Trade options are physically settled over-the-counter options on most deliverable commodities (e.g., agricultural, energy, or metals) where the buyer is a producer, processor, commercial user or merchant of the commodity underlying the option.1 On April 30, 2015, the Commodity Futures Trading Commission (CFTC) proposed rules to reduce trade option reporting requirements for commercial counterparties that are neither swap dealers nor major swap participants (end-users).2 The proposal expands the no-action relief provided by the CFTC’s Division of Market Oversight (DMO) in 2013, which provided end-users with an alternative to complying with the CFTC’s Part 45 Swap Data Repository (SDR) reporting requirements.3 The comment period on the proposal will close 30 days after the proposal is published in the Federal Register.

Under the proposal, end-users would no longer be required to comply with CFTC Part 45 reporting requirements or make the annual Form TO filing with respect to trade options. Rather, end-users would only be required to file an email notice to DMO within 30 calendar days of entering into trade options having an aggregate notional value in excess of $1 billion in any calendar year (whether or not reported to an SDR). Alternatively, an end-user could provide the email notice to DMO before entering into any trade options if the end-user reasonably expects to breach the $1 billion threshold in any calendar year.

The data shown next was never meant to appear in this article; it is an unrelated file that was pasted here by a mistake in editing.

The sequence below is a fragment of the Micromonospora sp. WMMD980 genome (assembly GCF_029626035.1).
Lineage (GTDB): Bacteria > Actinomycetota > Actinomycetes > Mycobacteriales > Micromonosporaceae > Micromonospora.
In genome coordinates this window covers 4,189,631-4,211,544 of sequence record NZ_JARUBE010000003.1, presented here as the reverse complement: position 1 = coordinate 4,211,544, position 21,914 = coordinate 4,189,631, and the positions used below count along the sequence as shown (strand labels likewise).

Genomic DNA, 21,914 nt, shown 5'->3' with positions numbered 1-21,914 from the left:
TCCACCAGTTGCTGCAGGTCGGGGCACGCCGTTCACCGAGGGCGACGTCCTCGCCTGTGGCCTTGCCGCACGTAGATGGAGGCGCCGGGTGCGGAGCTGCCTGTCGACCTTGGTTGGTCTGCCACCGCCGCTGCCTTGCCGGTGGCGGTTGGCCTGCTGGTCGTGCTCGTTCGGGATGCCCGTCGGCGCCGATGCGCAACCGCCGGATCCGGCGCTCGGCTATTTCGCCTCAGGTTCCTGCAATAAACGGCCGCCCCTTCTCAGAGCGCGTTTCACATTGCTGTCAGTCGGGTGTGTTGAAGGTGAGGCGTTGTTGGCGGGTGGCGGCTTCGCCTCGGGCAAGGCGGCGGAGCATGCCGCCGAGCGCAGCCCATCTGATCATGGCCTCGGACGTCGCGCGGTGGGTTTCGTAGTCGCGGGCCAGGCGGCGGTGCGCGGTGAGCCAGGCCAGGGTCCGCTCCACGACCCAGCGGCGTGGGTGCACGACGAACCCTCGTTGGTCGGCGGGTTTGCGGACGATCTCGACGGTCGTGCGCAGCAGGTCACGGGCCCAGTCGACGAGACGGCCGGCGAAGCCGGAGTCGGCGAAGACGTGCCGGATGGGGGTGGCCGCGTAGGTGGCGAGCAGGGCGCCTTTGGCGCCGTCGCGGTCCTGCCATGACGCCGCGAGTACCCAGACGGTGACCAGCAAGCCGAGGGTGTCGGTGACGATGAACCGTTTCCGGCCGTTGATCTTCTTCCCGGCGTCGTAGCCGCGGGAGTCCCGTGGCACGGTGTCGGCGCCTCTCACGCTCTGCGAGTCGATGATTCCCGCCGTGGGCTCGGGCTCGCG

1 The CFTC describes a trade option as “generally a commodity option purchased by a commercial party that, upon exercise, results in the sale of a physical commodity for immediate (spot) or deferred (forward) shipment or delivery.” See CFTC Form TO and CFTC Rule 32.3(a).

2 The proposal is available on the CFTC’s website at:

3 See CFTC Letter No. 13-08 (April 5, 2013), available at: For more information on this no-action letter, please refer to Skadden’s April 8, 2013, client alert, available at:


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